Skills minister Nick Boles has promised employers will “look back [on the apprenticeship levy] and say ‘we didn’t want the levy and we didn’t agree entirely with it, but we have to agree it’s created a sea change’”.
Boles made his comments at the launch of an Automotive Apprenticeship Matching Service designed to divert candidates from oversubscribed programmes to companies less able to access good quality talent.
Boles detailed the way the government would be “putting [employees] in control of every stage of the process.” He said: “We’ll continue to put you in control of the development of standards for apprentices… So if you have a new occupation not currently covered it’s up to you to get together with others in the same industry to propose a standard and go out and develop it.”
The levy is designed to tackle “the number of free riders in the system,” said Boles, defining this as “the number of your competitors who think ‘we are not going to bother with that, we’re just going to poach people that come out of the system.’”
Boles added: “I know it’s going to be painful and there will be some of you who will be dissatisfied with some of the final details”. He assured though that the government is “spending dramatically more on apprenticeships”.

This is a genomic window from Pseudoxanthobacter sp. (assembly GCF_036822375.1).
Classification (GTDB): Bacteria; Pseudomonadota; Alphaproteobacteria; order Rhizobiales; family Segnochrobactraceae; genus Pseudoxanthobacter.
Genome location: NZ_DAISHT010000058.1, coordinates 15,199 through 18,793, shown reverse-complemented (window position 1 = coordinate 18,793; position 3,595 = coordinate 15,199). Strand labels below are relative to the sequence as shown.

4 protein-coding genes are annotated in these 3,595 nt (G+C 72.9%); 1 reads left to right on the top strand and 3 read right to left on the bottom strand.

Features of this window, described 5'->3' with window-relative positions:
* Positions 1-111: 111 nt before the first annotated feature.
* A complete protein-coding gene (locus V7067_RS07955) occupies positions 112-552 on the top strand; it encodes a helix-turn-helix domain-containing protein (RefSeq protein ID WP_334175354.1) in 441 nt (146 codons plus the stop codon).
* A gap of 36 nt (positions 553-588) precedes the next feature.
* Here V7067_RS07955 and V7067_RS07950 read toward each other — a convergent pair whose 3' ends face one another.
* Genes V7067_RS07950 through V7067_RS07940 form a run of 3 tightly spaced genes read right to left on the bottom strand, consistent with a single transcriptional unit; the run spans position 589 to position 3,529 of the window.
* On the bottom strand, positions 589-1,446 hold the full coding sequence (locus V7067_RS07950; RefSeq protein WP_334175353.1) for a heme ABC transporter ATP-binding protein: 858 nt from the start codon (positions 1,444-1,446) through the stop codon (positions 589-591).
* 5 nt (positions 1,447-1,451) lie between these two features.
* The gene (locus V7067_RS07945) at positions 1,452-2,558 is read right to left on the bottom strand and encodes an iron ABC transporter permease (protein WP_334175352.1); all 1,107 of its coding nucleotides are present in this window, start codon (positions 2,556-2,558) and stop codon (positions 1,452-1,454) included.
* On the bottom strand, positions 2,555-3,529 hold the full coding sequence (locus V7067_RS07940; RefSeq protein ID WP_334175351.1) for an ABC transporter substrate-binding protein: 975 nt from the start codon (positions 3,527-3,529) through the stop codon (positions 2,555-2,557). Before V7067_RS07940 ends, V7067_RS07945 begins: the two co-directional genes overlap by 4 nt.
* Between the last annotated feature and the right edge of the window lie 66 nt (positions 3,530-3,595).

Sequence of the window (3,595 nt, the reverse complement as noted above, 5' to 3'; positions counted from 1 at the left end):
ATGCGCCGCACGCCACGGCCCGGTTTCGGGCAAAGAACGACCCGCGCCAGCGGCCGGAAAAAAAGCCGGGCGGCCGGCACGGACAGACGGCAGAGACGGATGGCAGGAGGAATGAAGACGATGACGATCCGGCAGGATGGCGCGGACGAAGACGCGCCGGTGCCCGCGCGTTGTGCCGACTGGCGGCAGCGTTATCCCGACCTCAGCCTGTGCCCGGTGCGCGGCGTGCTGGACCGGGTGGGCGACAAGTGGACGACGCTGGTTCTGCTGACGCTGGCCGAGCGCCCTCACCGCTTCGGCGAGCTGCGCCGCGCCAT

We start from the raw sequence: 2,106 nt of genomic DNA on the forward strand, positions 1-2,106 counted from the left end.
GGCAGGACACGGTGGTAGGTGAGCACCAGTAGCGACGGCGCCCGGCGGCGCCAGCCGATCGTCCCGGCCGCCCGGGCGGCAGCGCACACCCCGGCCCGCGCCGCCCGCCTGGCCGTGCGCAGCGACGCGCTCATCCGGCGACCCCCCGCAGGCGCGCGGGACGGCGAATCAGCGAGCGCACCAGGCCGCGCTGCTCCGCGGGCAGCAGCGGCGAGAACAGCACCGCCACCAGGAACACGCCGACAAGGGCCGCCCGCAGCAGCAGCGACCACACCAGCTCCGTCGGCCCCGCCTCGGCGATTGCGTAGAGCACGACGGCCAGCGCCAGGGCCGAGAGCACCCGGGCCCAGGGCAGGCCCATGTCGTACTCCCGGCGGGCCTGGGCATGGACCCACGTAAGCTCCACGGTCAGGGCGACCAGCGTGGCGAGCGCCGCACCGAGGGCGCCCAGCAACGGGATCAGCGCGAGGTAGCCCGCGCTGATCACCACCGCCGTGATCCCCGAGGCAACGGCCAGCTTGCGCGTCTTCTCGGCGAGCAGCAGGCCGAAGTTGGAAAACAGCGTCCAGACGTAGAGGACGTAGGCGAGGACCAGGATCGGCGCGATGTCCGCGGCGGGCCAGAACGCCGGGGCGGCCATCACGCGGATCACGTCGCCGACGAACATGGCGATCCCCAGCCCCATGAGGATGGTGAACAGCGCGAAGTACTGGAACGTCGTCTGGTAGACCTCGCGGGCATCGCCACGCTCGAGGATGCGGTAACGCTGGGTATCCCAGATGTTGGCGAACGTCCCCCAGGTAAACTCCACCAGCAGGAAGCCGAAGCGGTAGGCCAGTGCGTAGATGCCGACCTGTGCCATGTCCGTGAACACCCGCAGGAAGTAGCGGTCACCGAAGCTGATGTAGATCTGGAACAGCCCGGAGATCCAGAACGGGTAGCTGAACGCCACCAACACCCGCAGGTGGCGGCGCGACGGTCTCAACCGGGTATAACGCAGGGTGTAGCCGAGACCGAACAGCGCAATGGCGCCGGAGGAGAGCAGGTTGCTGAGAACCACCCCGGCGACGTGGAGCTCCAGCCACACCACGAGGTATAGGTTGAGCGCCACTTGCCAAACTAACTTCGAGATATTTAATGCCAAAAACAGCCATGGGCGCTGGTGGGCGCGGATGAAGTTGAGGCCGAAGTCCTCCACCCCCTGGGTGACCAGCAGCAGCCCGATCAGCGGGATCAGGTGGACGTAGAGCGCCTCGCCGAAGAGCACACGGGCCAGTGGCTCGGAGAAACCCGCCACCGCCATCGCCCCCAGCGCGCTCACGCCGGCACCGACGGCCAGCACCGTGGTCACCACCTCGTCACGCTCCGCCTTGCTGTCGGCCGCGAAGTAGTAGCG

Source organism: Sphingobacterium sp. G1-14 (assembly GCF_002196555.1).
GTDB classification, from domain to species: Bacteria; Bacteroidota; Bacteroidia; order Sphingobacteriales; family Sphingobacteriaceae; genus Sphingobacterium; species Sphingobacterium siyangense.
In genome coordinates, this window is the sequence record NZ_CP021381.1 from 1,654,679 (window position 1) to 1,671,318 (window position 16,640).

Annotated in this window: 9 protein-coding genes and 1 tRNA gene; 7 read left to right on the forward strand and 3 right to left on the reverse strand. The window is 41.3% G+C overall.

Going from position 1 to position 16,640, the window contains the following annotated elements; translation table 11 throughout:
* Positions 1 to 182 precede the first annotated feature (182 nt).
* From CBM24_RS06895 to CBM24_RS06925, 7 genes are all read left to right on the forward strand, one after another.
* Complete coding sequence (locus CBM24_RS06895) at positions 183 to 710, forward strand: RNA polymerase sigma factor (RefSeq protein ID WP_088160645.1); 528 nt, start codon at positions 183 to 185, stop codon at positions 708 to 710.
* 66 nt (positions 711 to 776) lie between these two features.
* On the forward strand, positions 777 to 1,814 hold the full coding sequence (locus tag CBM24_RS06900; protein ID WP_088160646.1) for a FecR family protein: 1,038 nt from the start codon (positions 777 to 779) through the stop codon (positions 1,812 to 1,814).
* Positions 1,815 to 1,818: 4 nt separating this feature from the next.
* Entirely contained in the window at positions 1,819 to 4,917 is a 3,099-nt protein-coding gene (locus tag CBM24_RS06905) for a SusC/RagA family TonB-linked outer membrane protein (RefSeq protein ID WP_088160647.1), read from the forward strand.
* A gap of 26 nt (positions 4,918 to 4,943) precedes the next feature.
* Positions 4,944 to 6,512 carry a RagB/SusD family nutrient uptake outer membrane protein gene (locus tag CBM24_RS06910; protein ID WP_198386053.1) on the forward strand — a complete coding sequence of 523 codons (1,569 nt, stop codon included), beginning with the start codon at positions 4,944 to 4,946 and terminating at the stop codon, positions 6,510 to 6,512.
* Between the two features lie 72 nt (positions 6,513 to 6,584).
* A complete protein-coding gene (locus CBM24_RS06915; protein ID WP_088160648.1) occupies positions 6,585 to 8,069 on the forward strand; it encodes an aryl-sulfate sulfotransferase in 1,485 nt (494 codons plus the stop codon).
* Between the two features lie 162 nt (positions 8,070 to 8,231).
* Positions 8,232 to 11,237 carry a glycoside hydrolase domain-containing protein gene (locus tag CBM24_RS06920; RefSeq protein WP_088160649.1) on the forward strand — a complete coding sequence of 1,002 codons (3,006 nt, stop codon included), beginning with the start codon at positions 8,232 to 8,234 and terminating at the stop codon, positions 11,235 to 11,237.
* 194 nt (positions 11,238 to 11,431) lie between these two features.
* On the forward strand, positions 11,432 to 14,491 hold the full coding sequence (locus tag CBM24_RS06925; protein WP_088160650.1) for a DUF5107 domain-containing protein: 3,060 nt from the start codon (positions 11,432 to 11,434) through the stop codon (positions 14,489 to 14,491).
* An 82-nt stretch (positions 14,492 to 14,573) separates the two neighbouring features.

Also speaking at the matching service launch was Elle Hart, HR dircetor at fuel efficiency technology developer Torotrak. She described how the new matching service complements the introduction of the levy by helping businesses benefit from the money they now have to put aside.
“We’ve toyed with the idea of apprenticeships in the past,” she reported. “But there’s always the question of how much time is it going to take, are we going to be able to give these guys and girls the input they require?” She added that difficulty attracting good quality candidates with a less well-known brand was also a factor, but that the matching services’ partnership approach combated this.
The launch of the scheme came as new research carried out by Semta, on behalf of the Automotive Industrial Partnership (AIP), was published, finding that up to 5,000 jobs in the sector could be vacant because of skills shortages. “This [the matching service] will ensure a pipeline of talent in the years ahead,” explained Stephen Spencer, chair of the Automotive Apprenticeship Matching Service.
Jose Lopes, chair of the AIP and head of technical excellence at Jaguar Land Rover, said he expected to see this kind of matching service taken up outside of the automotive sector. “We have an agnostic platform I’d like to see other sectors benefiting from,” he said.
The matching service has been developed and funded through the AIP and facilitated by apprenticeship matching platform GetMyFirstJob. It is designed to help up to 10,000 candidates per year secure an automotive apprenticeship.